If you are familiar with mixed martial arts, you may have heard of Brazilian jiu jitsu. If you live in New York, you can learn about the discipline at the various NYC jiu jitsu studios, where they teach various things you need to know about NYC and jiu jitsu. If you don’t, there are a variety of mixed martial arts studios in the country where they know teach Brazilian jiu jitsu, or you can see the sport whenever it is on television.
Anyhow, the idea behind Brazilian jiu jitsu, is, as Wikipedia puts it, that “BJJ promotes the concept that a smaller, weaker person can successfully defend against a bigger, stronger assailant by using leverage and proper technique, taking the fight to the ground – most notably by applying joint-locks and chokeholds to defeat the other person.” So that means that the proverbial 98-pound weakling that you may remember from Charles Atlas ads will no longer get sand kicked in his face, but will be able to fight back against a bigger opponent, even despite being smaller and weaker.
What you need to know about Brazilian Jiu Jitsu
According to Jiu-jitsu.net, Brazilian jiu-jitsu may indeed be superior to other martial arts. The site says that it “was designed as a fighting style to defeat other martial arts, where styles like Boxing, Karate, Kung Fu and Tae Kwon Do all specialize in striking someone, none of them present solutions for someone who is pinned on the ground.” It also notes that “Jiu-jitsu offers solutions for defending against striking attacks while standing and on the ground in addition to all methods of grappling attacks.”
What that means is that Brazilian jiu jitsu involves not just standing and striking, but ground attacks. But while striking is important – both striking against an opponent, and defending against strikes, much of Brazilian jiu-jitsu is involved with ground moves.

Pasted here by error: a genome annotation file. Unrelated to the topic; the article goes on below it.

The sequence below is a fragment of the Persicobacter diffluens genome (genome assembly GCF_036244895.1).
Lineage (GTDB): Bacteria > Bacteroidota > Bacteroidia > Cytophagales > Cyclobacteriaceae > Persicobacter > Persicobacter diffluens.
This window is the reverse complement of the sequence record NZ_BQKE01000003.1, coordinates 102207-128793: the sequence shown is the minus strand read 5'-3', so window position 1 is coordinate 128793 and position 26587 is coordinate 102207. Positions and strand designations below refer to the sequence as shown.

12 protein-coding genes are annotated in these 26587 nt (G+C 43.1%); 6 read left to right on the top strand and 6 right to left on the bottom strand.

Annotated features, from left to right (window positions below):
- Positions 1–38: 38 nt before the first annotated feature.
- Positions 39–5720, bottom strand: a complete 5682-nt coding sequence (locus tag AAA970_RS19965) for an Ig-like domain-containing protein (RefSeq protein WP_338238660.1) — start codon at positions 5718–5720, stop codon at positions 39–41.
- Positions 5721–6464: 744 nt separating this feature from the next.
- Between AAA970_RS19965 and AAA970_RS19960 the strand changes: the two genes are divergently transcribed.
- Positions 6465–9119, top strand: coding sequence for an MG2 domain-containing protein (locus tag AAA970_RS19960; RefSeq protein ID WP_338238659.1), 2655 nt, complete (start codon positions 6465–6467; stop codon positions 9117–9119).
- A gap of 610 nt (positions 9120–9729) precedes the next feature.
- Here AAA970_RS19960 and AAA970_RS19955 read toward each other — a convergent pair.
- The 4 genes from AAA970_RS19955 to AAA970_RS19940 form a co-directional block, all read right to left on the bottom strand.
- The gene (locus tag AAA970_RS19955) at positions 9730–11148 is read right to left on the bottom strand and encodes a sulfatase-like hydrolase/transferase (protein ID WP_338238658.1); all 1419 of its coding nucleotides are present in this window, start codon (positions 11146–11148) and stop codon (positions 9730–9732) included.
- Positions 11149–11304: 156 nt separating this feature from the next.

About.com notes that “Brazilian jiu jitsu is an art based in ground fighting. Along with this, it teaches takedowns, takedown defense, ground control, and especially submissions. Submissions refer to holds that either cut off an opponent’s air supply (chokes) or look to take advantage of a joint (such as armbar.)”
In addition, much of Brazilian jiu jitsu involves what is known as the guard position, also known as grappling. That involves one Brazilian jiu jitsu participant wrapping their legs around the other person to limit their movement, About.com says. There are various ways, of course, to do the guard positions, including closed guard, open guard, and pulling guard. The more advanced you develop in the sport, the more you can learn and grow as a fighter.
How can you learn Brazilian Jiu Jitsu
If you want to learn Brazilian jiu jitsu, it is something you need to personally experience, rather than just read about. So if you live in the New York area, you might want to get started by going to an NYC jiu jitsu studio like Ronin Athletics and learning the techniques there. Good luck.
Lisa Swan writes on a variety of blogs.